APPEAL FROM THE UNITED STATES DISTRICT COURT FOR THE DISTRICT OF PUERTO RICO. Hon. Juan M. Pérez-Giménez, U.S. District Judge.
Irma R. Valldejuli for appellant.
Monique T. Abrishami, with whom Rosa Emilia Rodríguez-Vélez, United States Attorney, Nelson Pérez-Sosa, Assistant United States Attorney, and Francisco A. Besosa-Martí nez, Assistant United States Attorney, were on brief, for appellee.
Before Lynch, Chief Judge, Howard and Kayatta, Circuit Judges.
LYNCH, Chief Judge.
This case concerns the jury's rejection of a duress defense after the defendant took the stand. Defendant Yamil Navedo-Ramirez, an 18-year veteran of the Puerto Rico Police Department (PRPD), provided armed protection at a sham drug transaction orchestrated by the FBI as part of a sting operation designed to identify corrupt police officers in Puerto Rico. She was 37 years old at the time, was divorced, and had two sons, aged 20 and 14. She was convicted of aiding and abetting an attempt to possess with intent to distribute five kilograms or more of cocaine and possession of a firearm in furtherance of a drug trafficking crime and sentenced to 181 months imprisonment. The sting operation, " Operation Guard Shack," netted a number of corrupt police officers. See, e.g.,
United States v. González-Pérez, 778 F.3d 3 (1st Cir. 2015); United States v. Diaz-Castro, 752 F.3d 101 (1st Cir. 2014); United States v. Delgado-Marrero, 744 F.3d 167 (1st Cir. 2014); United States v. Díaz-Maldonado,
727 F.3d 130 (1st Cir. 2013).
Navedo-Ramirez appeals, arguing that the district court committed various evidentiary errors. She also argues that the court should have granted her a downward variance in sentencing, alleging, incorrectly, that the government engaged in sentencing factor manipulation. We affirm her conviction and sentence.
In 2008, the FBI began Operation Guard Shack, aimed at combating corruption in the PRPD. The FBI recruited PRPD officers to work as confidential informants, and the informants invited PRPD officers whom they suspected of corruption to provide armed protection at sham drug transactions staged by the FBI.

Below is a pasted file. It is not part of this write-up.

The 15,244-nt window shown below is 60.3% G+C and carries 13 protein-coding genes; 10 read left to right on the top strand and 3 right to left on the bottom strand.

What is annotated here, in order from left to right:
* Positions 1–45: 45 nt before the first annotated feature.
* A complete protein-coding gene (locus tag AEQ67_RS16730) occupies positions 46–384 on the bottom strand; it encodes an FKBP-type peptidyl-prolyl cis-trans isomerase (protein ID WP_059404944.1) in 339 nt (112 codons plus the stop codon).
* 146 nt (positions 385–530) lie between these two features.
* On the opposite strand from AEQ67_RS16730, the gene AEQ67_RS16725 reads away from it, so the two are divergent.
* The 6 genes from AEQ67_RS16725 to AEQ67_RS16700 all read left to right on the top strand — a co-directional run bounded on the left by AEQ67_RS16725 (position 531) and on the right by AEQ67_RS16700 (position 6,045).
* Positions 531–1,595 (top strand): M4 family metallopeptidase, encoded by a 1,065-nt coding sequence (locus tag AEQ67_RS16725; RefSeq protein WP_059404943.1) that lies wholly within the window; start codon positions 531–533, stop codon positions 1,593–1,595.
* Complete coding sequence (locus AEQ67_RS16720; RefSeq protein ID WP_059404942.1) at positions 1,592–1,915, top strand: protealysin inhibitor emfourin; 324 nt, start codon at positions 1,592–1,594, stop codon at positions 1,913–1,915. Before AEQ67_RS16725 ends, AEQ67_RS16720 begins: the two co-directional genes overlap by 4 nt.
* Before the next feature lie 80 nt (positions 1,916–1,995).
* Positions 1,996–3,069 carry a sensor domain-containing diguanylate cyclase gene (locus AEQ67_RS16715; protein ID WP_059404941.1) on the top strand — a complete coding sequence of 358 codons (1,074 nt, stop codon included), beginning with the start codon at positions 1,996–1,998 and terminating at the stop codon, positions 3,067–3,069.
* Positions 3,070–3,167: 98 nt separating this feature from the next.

Diaz-Castro, 752 F.3d at 104. The informants often encouraged the officers to recruit other officers into the scheme. See, e.g., id. at 104-05;
Díaz-Maldonado, 727 F.3d at 134-35.
On April 9, 2010, Wendell Rivera-Ruperto, a former romantic partner of Navedo-Ramirez, provided security services for one of the sham drug transactions at an apartment complex in the Isla Verde sector of San Juan, Puerto Rico. Rivera-Ruperto was informed that if he wanted to continue providing security for the drug deals, he would need to recruit an additional police officer to participate. He
stated that his wife was a police officer and could accompany him to the next transaction. Later events showed that Rivera-Ruperto, who was unmarried, was referring to Navedo-Ramirez, his ex-girlfriend, who did come with him to the next transaction.
Five days later, on April 14, 2010, Rivera-Ruperto and Navedo-Ramirez arrived at the supposed drug transaction at the apartment complex. Both were armed. According to a videotape of the transaction, which was played for the jury, and to the testimony of one of the undercover agents who participated in the transaction, Navedo-Ramirez chatted amicably and laughed with the agents, observed the entirety of the transaction, and escorted the " buyer" of the sham drugs to the door after it was completed. She showed no reluctance to be involved. The undercover officers paid her $2,000 for her services. The agent testified that, after he paid ...